I am a huge fan of long lenses, and by now it should not be a secret anymore. Yes, I admit the need and necessity of using wider lenses, but when it comes to shooting people, there is something about the longer focal lengths that created better output. Faces appear more appealing and free of ugly distortion (the wider your lens is the more distortion there would be) and the body/head/waist/legs proportions will be more balanced. On top of the more "natural" and flattering look the long focal length provides, it also compresses the background, giving you less clutter and mess to avoid. The compressed background also created a very dramatic mood, which worked very well for portraits. The longer the lens is, the shallower the depth of field would be, and I always, always love the smooth, creamy bokeh produced by longer zoom lenses, over wider prime lenses. Even at F4, the beercan managed to throw the background away into creaminess with much ease. With less background clutter to work with, having compressed perspective, shallower depth of field it is not difficult to conclude my thoughts on the lens being the right choice to shoot portraits.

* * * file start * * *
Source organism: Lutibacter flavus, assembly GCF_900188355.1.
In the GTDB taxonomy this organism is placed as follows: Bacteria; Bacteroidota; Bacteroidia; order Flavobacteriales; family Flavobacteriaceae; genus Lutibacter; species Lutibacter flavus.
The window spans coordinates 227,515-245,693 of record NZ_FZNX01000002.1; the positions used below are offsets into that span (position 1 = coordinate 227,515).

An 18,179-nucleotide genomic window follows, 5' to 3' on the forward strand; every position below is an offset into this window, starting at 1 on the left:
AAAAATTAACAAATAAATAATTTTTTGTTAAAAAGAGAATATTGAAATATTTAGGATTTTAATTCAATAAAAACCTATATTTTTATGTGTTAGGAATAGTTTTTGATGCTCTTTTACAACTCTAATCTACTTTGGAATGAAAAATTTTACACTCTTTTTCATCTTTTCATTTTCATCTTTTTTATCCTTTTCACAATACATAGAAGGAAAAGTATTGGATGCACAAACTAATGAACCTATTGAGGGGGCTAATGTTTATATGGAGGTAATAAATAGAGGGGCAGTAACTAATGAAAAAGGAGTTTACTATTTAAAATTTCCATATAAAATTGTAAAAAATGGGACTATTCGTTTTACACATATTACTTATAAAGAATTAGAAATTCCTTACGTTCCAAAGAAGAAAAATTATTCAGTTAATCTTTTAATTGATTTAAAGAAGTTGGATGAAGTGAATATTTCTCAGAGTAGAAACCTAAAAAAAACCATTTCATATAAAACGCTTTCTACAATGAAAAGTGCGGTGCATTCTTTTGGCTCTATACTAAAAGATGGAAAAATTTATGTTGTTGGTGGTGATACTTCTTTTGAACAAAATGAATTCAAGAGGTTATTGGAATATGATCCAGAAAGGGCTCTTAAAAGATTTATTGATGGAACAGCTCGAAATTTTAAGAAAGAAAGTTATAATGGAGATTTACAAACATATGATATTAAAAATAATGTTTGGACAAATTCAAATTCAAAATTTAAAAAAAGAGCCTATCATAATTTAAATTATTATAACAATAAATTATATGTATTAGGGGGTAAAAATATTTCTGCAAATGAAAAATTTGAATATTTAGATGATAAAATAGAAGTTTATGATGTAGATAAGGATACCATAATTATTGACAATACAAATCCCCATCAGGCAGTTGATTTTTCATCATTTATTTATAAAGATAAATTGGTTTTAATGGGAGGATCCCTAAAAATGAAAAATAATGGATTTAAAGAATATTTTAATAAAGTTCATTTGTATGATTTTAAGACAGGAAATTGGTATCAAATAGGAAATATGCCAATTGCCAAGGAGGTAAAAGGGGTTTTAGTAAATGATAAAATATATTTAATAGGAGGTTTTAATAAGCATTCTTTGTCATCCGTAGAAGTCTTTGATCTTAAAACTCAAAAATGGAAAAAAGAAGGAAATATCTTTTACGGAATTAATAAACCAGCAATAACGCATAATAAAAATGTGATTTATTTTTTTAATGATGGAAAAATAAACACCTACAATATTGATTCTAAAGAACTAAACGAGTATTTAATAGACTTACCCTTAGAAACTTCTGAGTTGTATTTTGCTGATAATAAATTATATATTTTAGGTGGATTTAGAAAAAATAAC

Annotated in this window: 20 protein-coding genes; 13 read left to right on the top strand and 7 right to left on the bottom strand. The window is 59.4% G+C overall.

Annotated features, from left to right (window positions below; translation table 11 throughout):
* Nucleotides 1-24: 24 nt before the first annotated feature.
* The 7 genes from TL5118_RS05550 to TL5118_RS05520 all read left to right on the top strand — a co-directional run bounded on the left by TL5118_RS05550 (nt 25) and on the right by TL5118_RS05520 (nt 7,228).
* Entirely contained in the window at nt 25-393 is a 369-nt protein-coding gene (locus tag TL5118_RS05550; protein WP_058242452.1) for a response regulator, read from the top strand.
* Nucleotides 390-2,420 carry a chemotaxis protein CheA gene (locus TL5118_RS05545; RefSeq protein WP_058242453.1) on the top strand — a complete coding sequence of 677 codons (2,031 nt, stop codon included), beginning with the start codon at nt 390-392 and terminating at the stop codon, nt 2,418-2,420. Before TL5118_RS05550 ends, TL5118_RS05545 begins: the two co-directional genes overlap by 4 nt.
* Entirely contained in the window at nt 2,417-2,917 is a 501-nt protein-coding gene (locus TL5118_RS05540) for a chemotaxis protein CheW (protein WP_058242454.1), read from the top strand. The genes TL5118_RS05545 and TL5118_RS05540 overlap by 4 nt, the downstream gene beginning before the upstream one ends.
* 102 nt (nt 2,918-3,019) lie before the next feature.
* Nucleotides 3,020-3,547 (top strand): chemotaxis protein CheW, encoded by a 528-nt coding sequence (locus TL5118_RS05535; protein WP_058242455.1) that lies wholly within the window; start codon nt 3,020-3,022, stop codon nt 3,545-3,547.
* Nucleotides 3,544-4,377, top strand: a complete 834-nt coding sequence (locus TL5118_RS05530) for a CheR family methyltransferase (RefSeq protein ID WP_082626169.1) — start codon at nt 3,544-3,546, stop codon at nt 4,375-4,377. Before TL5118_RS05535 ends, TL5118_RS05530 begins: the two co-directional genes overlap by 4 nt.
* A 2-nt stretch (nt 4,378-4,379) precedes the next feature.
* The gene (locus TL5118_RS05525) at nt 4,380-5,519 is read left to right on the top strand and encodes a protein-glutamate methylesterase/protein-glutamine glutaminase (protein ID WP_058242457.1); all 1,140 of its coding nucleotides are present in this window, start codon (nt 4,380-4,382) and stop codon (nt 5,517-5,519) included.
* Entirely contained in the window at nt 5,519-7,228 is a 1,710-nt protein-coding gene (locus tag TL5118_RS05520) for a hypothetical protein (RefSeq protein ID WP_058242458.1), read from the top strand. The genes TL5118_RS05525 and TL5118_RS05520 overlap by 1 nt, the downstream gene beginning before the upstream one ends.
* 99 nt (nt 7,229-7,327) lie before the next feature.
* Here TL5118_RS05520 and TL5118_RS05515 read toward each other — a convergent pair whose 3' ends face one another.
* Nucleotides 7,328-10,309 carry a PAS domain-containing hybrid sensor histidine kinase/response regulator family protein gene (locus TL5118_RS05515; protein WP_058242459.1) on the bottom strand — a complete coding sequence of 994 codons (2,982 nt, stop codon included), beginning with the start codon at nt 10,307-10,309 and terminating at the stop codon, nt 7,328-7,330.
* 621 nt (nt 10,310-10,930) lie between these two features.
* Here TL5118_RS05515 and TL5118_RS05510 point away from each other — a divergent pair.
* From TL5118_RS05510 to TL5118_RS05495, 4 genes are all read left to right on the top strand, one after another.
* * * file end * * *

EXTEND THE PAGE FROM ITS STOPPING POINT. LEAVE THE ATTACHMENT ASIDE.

No, surely I will not invest in expensive lenses such as the 70-200mm F2.8 for the Sony system, because my Olympus Zuiko Digital 50-200mm F2.8-3.5 is still an awesome lens, and can very well surpass any equivalent lenses in the class. I am not looking for a replacement. Nevertheless I did NEED a longer reach for my Sony system. That was where the Minolta 70-210mm came in. The constant F4 wide open aperture was a bonus, meaning even at the longest zoom of 210mm I do get F4 widest aperture, which is quite respectable for a zoom lens. Yet the lens was not overly heavy or huge,  and felt just right in my hands. The beercan is very well built, with all metal shell. The internal zoom mechanism (the lens will not extend when you zoom the lens) was quite a welcome as well.